by Seth Stephens-Davidowitz
Big data does not always mean Big Brother.
Seth Stephens-Davidowitz devotes 300 pages to help us see how the real science of big data is "poised to improve our lives." His contention?
If a violent movie comes to a city, does crime go up or down? If more people are exposed to an ad, do more people use the product? If a baseball team wins when a boy is twenty, will he be more likely to root for them when he's forty? These are all clear questions with clear yes-or-no answers. And in the mountains of honest data, we can find them.
In Everybody Lies: Big Data, New Data, and What the Internet Reveals About Who We Really Are, internet data expert Stephens-Davidowitz "tracks the digital trails that people leave as they make their way across the web." Leaning heavily, but not exclusively, on Google searches, the author is able to deep dive into Big Data.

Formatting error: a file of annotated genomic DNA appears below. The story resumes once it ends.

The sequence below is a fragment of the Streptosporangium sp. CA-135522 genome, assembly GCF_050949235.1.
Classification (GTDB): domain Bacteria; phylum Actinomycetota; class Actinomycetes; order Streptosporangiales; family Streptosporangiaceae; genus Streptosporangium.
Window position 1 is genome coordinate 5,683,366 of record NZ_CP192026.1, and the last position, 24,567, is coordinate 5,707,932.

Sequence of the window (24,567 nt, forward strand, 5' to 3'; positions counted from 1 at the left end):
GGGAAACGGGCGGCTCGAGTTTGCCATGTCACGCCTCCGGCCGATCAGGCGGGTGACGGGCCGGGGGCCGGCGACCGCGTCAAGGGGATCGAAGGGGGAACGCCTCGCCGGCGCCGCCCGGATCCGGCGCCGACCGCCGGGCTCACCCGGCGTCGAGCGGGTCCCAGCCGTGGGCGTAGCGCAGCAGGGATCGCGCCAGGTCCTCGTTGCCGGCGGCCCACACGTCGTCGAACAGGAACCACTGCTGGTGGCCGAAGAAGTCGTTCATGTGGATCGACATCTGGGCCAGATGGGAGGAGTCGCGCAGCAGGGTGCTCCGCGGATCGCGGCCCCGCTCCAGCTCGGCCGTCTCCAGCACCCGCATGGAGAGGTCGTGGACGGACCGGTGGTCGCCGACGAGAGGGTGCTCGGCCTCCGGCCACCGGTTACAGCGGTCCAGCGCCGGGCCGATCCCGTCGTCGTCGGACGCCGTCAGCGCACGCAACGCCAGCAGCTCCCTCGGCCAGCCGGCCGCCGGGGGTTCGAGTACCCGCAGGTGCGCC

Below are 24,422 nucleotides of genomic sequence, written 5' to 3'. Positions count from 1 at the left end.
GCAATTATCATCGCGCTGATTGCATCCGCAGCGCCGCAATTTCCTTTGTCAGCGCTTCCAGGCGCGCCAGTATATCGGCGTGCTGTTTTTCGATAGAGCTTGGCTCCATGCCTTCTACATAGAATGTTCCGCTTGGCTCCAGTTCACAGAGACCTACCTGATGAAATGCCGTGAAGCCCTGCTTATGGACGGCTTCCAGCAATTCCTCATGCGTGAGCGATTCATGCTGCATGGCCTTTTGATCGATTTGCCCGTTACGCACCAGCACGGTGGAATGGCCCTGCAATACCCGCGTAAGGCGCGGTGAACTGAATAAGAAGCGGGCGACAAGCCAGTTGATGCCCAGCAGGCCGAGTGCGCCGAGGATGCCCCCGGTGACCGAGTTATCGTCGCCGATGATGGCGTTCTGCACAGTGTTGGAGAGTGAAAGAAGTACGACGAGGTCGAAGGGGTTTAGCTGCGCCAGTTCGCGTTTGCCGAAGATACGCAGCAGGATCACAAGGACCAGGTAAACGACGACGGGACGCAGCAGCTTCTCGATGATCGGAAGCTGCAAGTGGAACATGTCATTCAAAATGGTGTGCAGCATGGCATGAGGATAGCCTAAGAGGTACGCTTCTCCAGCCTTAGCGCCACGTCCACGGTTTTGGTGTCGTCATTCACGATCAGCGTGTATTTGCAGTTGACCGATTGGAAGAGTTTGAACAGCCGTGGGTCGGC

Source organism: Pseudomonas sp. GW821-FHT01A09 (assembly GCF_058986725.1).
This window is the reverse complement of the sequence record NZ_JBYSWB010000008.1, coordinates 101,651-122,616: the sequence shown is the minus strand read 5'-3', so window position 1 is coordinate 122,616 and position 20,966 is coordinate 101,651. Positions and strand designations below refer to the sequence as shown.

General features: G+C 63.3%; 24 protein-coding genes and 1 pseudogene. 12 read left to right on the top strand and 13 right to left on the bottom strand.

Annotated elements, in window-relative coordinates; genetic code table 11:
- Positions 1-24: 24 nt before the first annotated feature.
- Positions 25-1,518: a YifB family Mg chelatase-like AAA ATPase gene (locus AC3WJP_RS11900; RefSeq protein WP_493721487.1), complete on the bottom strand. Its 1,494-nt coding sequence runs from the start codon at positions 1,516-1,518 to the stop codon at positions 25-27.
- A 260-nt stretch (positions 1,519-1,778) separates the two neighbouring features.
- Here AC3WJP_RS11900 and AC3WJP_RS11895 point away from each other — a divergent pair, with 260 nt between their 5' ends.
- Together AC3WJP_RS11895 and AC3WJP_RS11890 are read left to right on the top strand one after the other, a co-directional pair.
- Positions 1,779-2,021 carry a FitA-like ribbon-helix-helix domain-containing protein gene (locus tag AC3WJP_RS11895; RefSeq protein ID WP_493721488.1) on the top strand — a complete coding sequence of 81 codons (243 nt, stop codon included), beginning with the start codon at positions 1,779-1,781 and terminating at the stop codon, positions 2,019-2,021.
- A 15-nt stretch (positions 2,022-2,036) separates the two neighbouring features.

The microscope showed us there is more to a drop of pond water than we think we see. The telescope show us there is more to the night sky that we think we see. And new, digital date now shows us there is more to human society than we think we see.
Thorough and insightful, Seth Stephens-Davidowitz is on the front end of a paradigm shift. Reading this book can help you be more aware of the power of Big Data, thoughtful about how to harness it, and considerate as to its strengths and weaknesses.